In other words, we should each take the initiative to act right and treat other people right in the effort to show the world that you do indeed deserve respect based on your own display of behaving with respect.

No one inherently owes another person anything.  That is because no one is born more or less valuable than another person.

While I personally find police departments to be suspect and tools of government oppression, the individual people who become police officers, by and large, are people who believe they are being good people doing a job that inherently deals with other people at their worst behavior.  An unenviable position to be sure.

Not all cops are crooked or racist or abusive of power.  Not all people of various races, ethnicities or skin colors are criminals or hateful or beneath dignity.

For me, being libertarian means having ideals.  It means that I expect people to behave themselves and to be capable of behaving themselves as capable, responsible, reasonable, rational, good people.

We know, if we pay attention to life experience, that people will behave as they are treated and expected to behave.  Demanding that others must prove themselves to you before knowing anything about them is not a very libertarian way to be.

Wednesday, July 6, 2016

libertarian idealism

I have often and frequently said that the biggest disagreement that I have with anarchists is that I think they are too idealistic that people can be counted on to not have a "government" designed to play the objective" and neutral "referee".  Too many times, due to the nature of the human condition, people cannot be counted on to maintain rational, reasonable and responsible conduct.

We are creatures of to many hard to control inputs.  Biological chemicals course through us, affecting our thinking.  Emotions too easily override rational behavior.  Hormonal imbalances can impair our reasoning.

It's not that I think that people in general are too stupid or incapable of the level and degree of self control necessary to have a society without government, just that there are too many ways that people find themselves not in full control of themselves and to accommodate for that, we need to have a body that can take action to deal with the person or groups of people who would intentionally or unintentionally violate the safety and well being of everyone else.

Having said that, I also believe that just being libertarian requires a certain amount of idealism as well.  For the "everyday" libertarian, we have basic expectations we place first on ourselves and secondly those around us.   These expectations are ideal in nature.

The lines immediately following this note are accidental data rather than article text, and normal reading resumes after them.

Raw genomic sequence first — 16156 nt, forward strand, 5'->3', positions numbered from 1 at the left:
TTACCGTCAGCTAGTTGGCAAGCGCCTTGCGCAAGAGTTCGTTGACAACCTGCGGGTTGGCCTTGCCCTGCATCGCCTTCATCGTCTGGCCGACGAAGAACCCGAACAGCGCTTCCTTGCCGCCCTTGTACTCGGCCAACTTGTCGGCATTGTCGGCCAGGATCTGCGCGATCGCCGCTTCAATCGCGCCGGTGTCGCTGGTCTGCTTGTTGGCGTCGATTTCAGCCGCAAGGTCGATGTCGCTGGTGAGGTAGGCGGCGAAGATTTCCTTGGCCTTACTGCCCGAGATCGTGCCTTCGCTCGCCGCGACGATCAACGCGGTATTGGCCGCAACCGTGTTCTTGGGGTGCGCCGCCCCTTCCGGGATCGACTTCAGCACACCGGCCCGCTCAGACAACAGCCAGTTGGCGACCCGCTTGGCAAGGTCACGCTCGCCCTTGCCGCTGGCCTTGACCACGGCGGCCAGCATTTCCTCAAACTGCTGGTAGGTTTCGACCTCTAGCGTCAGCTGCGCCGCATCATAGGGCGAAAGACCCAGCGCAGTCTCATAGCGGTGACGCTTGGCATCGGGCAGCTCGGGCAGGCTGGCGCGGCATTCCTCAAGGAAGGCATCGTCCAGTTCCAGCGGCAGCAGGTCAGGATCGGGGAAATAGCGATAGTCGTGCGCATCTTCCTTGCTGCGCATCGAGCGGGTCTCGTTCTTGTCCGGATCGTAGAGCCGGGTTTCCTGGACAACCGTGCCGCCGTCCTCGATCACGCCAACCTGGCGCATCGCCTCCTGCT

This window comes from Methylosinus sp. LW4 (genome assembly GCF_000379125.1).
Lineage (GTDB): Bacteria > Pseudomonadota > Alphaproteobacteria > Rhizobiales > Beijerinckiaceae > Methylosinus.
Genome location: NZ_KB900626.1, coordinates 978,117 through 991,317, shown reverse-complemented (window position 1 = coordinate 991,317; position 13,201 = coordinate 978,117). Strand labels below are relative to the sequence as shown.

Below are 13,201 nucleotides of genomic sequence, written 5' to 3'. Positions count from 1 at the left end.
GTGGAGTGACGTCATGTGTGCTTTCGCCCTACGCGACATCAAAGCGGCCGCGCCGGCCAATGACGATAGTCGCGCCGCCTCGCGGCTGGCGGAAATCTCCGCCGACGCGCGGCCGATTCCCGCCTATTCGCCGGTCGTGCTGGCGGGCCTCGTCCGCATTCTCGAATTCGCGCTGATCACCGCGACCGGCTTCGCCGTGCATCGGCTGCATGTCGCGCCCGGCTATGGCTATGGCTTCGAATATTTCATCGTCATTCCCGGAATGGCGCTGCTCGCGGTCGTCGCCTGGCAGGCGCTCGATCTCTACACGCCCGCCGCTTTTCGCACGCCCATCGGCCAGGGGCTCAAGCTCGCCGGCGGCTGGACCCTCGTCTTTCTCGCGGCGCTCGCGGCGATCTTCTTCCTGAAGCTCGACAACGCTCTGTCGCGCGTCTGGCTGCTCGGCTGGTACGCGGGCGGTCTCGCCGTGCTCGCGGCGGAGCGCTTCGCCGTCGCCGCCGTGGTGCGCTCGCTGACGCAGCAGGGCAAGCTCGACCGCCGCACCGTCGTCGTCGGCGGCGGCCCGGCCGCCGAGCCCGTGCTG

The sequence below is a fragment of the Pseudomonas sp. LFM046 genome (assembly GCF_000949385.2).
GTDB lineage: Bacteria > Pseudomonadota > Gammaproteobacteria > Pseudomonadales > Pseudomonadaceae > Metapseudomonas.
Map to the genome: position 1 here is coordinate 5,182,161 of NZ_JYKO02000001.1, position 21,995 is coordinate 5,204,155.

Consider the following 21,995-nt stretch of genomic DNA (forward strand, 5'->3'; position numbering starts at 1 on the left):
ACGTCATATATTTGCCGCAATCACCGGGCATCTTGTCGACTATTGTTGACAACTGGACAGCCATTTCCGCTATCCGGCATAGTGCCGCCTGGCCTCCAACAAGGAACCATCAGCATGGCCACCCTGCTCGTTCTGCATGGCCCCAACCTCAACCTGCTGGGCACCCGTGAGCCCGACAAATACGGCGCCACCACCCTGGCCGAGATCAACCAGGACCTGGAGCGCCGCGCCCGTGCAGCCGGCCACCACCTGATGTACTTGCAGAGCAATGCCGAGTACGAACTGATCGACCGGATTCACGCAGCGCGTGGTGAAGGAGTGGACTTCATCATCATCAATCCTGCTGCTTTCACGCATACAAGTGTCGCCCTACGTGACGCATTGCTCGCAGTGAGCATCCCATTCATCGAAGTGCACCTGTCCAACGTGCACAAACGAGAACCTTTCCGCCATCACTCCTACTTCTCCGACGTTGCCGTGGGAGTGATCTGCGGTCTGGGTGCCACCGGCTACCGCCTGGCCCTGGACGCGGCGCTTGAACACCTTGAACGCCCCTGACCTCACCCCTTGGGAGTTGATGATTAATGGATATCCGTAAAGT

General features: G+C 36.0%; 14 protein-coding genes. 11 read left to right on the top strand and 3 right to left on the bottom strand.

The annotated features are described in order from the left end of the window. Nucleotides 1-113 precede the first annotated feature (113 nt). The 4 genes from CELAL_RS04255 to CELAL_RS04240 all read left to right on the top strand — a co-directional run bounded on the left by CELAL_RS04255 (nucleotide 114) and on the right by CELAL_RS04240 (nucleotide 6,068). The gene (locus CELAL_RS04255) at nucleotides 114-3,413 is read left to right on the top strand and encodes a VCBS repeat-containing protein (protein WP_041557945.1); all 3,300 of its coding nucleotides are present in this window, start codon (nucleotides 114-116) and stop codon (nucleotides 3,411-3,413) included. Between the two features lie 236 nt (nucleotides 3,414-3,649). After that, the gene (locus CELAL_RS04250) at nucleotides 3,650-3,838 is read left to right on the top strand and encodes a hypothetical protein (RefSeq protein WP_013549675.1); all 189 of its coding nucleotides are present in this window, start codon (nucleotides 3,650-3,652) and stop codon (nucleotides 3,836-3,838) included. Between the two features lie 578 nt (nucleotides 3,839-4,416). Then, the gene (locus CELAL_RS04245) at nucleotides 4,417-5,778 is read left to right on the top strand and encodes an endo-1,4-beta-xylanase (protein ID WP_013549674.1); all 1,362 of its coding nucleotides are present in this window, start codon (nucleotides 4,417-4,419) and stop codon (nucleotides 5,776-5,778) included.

We minimally expect people to support themselves to the best of their abilities and not just expect society to do it for us on default.

We expect people to respect property rights.  The old saying that if it doesn't belong to you, you keep your hands off it.  Ask before you "borrow", don't steal from others.  We shouldn't have to nail or chain everything down or lock it up for fear of it being stolen.  An ideal for sure, but not an unreasonable one.

We also generally hold the ideal of making the effort to be our best.  We believe in setting the "bar" pretty high as a goal to reach and always work, train, practice, etc... to reach the goal.  Once the goal is achieved, we raise the bar again.  

Ideals are the bar, the goals we set to be better than we are.  To be the best we can be.  Will we always reach or achieve those goals and ideals?  Because of the human condition I mentioned earlier, the answer is definitely not.  However, that doesn't mean that we shouldn't make the effort.  It is always worth the effort to strive to be our best.

I doubt anyone will argue that ideals are of little to no value or not worth having and making the effort to achieve.  We should hold to our ideals.  It is our ideals that make us who and what we are as a person.

However, we need to be reasonable and realistic about our ideals and the practicality of them.  It's great to set a high bar, but if it's physically not humanly possible to reach that bar, then the ideal is impractical.  Essentially by setting the bar too high or having ideals that simply cannot be realized, we set ourselves up for failure from the beginning.

To me, the primary difference between libertarians and anarchists is that anarchists set the bar too high.  Both of us value idealism, personal responsibility and individual liberty.